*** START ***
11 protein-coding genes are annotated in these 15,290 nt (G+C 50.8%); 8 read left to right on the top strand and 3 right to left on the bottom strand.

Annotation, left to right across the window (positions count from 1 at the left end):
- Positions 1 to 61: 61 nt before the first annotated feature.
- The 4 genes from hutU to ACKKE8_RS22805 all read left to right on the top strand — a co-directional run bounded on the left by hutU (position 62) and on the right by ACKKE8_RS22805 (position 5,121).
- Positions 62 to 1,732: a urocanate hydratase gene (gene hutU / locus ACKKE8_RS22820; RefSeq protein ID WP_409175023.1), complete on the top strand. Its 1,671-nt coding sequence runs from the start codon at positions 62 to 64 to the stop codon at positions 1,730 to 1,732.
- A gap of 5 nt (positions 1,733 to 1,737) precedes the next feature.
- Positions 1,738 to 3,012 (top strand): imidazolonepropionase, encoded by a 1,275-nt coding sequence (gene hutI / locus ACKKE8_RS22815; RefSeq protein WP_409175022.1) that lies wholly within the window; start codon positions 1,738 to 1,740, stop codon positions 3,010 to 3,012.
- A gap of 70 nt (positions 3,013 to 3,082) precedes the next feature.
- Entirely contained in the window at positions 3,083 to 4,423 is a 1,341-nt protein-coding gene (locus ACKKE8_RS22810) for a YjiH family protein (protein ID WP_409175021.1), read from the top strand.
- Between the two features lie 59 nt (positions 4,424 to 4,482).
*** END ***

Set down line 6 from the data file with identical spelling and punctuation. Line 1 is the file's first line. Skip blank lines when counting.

- A gap of 5 nt (positions 1,733 to 1,737) precedes the next feature.